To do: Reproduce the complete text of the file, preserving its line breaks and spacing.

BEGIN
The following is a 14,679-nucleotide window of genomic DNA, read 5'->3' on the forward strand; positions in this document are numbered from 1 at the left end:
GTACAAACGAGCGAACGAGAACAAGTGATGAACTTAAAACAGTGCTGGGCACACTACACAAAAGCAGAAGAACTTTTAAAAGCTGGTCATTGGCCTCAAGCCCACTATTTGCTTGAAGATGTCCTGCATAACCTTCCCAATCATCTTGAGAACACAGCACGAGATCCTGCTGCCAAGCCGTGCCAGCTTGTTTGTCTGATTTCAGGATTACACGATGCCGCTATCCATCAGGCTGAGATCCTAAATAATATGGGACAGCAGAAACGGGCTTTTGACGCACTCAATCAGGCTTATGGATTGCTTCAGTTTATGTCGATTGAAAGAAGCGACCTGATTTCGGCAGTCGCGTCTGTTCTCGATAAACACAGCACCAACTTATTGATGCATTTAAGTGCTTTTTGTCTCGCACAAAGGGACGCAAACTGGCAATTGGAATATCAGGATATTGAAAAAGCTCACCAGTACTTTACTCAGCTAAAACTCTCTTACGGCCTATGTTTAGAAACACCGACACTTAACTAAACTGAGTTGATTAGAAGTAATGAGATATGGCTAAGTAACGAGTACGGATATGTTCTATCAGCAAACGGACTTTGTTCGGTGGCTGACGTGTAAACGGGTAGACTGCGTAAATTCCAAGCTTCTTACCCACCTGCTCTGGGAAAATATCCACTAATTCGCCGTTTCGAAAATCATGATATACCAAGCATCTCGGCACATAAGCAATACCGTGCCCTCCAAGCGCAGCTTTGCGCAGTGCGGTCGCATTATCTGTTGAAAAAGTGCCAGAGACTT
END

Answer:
The following is a 14,679-nucleotide window of genomic DNA, read 5'->3' on the forward strand; positions in this document are numbered from 1 at the left end:
GTACAAACGAGCGAACGAGAACAAGTGATGAACTTAAAACAGTGCTGGGCACACTACACAAAAGCAGAAGAACTTTTAAAAGCTGGTCATTGGCCTCAAGCCCACTATTTGCTTGAAGATGTCCTGCATAACCTTCCCAATCATCTTGAGAACACAGCACGAGATCCTGCTGCCAAGCCGTGCCAGCTTGTTTGTCTGATTTCAGGATTACACGATGCCGCTATCCATCAGGCTGAGATCCTAAATAATATGGGACAGCAGAAACGGGCTTTTGACGCACTCAATCAGGCTTATGGATTGCTTCAGTTTATGTCGATTGAAAGAAGCGACCTGATTTCGGCAGTCGCGTCTGTTCTCGATAAACACAGCACCAACTTATTGATGCATTTAAGTGCTTTTTGTCTCGCACAAAGGGACGCAAACTGGCAATTGGAATATCAGGATATTGAAAAAGCTCACCAGTACTTTACTCAGCTAAAACTCTCTTACGGCCTATGTTTAGAAACACCGACACTTAACTAAACTGAGTTGATTAGAAGTAATGAGATATGGCTAAGTAACGAGTACGGATATGTTCTATCAGCAAACGGACTTTGTTCGGTGGCTGACGTGTAAACGGGTAGACTGCGTAAATTCCAAGCTTCTTACCCACCTGCTCTGGGAAAATATCCACTAATTCGCCGTTTCGAAAATCATGATATACCAAGCATCTCGGCACATAAGCAATACCGTGCCCTCCAAGCGCAGCTTTGCGCAGTGCGGTCGCATTATCTGTTGAAAAAGTGCCAGAGACTT